Examples

morris_denil_photo

Source of the picture above: http://www.hashemifamily.com/Kevan/Climate/Heat_Island.pdf

When the weather station at Deniliquin moved to a better location in the town in 1971, the minimum temperatures recorded fell by around 1 degree C on average, probably mostly due to the removal of the heating effect of the buildings and paving stones. ACORN-SAT assumes that the urban heating in 1971 was constant all the way back to 1910.

Another example is given in the ACORN-SAT documentation itself, for a site move in Inverell in 1967:

inverell_acorn

Source of the extract above: http://cawcr.gov.au/technical-reports/CTR_049.pdf

Again, ACORN-SAT assumes that the urban heating of the very built-up post office site applied all the way back to 1910, though in this case there were also earlier step changes. Integrating the step changes of time varying influences does not in general get you anywhere near the right answer for early decades.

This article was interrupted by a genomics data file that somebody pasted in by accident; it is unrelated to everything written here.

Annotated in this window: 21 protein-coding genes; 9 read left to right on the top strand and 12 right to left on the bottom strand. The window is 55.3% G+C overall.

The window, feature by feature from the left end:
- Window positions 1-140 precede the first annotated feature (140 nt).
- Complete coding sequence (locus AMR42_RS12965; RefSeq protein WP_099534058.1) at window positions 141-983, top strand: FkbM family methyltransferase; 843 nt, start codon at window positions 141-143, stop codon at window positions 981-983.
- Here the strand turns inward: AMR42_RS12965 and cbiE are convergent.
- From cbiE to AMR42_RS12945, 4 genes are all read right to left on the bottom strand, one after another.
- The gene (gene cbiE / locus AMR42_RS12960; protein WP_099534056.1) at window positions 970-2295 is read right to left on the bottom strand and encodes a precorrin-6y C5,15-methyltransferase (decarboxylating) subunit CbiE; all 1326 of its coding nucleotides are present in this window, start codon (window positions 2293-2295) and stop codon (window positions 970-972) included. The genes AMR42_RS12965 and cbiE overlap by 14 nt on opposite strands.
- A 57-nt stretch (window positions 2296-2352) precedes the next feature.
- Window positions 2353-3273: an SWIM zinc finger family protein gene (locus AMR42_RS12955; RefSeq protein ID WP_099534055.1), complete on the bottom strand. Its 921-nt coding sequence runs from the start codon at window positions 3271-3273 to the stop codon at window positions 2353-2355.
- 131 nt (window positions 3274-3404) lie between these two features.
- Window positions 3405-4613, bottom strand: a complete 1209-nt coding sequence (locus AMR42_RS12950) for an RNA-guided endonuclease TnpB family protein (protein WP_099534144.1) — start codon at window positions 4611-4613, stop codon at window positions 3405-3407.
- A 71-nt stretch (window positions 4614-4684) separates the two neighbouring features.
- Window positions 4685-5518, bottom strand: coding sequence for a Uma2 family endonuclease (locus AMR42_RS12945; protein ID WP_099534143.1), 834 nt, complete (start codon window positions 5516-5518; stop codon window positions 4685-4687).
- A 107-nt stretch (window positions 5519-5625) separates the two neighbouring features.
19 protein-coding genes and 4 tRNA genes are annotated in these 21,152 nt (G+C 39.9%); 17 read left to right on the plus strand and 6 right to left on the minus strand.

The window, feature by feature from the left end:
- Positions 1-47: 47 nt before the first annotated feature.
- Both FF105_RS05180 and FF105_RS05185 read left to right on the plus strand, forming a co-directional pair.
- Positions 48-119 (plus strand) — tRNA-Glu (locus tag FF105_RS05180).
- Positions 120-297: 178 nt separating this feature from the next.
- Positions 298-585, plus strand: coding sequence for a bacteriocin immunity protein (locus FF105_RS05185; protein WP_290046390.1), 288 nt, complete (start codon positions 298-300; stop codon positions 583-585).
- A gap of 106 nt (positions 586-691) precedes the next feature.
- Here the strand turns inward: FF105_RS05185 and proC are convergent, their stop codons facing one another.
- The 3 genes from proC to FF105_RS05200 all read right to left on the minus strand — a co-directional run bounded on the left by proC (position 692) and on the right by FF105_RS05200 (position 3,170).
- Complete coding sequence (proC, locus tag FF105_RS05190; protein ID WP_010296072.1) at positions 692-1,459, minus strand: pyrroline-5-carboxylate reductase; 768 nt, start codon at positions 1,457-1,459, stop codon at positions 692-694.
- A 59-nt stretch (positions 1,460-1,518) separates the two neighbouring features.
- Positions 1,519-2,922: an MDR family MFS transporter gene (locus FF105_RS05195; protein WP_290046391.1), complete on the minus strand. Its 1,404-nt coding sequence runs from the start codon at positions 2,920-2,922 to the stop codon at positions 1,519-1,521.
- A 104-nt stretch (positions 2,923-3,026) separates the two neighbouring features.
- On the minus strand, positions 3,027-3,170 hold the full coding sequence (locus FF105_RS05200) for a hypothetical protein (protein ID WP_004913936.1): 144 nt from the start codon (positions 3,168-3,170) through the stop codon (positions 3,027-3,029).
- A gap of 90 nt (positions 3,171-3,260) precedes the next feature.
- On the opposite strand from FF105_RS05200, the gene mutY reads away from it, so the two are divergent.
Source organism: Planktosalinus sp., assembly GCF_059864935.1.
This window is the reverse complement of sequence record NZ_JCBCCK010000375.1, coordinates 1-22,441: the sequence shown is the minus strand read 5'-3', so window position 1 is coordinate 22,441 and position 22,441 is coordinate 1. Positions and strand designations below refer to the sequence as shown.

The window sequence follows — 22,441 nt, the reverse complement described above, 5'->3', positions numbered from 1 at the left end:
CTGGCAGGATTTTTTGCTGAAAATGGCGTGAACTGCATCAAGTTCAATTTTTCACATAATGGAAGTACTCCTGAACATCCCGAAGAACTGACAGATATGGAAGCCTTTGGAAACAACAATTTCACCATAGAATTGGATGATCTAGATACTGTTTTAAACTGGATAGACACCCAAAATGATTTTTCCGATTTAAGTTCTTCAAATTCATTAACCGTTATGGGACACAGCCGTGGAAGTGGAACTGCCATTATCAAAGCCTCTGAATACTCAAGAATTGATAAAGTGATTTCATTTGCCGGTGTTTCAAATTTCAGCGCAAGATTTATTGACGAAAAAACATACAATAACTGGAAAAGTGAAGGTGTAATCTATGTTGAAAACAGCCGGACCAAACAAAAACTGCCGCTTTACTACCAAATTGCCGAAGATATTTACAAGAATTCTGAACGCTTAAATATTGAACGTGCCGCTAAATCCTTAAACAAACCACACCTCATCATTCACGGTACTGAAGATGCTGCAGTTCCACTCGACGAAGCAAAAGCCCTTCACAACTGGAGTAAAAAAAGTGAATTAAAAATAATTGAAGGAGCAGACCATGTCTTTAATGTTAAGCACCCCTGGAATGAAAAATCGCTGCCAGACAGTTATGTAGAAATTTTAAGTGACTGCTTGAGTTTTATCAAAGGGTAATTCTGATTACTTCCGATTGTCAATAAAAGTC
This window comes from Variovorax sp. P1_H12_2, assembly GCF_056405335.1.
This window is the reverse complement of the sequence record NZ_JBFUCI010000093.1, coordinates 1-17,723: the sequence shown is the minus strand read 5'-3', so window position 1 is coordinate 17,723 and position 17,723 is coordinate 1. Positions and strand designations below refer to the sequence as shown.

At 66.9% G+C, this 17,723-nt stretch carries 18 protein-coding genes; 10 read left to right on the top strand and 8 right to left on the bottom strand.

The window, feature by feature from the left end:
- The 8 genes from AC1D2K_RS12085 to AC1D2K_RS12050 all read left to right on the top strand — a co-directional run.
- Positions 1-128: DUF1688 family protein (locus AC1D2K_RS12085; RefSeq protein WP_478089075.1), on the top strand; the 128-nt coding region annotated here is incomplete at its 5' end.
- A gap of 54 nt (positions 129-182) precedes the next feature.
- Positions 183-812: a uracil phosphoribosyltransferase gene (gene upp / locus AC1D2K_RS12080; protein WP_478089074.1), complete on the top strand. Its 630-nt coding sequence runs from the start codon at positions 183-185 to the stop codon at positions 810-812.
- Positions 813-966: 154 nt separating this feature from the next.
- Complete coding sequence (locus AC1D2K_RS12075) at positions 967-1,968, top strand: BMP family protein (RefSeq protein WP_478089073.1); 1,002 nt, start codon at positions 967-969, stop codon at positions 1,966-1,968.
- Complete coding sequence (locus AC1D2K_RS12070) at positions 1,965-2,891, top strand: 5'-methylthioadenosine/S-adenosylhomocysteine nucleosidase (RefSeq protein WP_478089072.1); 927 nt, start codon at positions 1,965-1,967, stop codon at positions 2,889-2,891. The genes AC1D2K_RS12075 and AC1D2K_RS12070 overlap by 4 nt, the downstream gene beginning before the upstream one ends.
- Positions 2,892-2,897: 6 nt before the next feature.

There are many examples in the ACORN-SAT station adjustment summary of step changes due to equipment replacement, many likely to be due to a recent degradation being removed by the provision of new equipment. ACORN-SAT assumes that the degraded equipment was in place all the way back to 1910.

Previous Commentary

I must apologise at this stage for being unfamiliar with most of the literature on temperature homogenisation, so am probably not giving due credit to previous authors. The following two examples are relevant, firstly from Hansen et al, 2001:

hansen_uhi

Source of the figure above: https://pubs.giss.nasa.gov/abs/ha02300a.html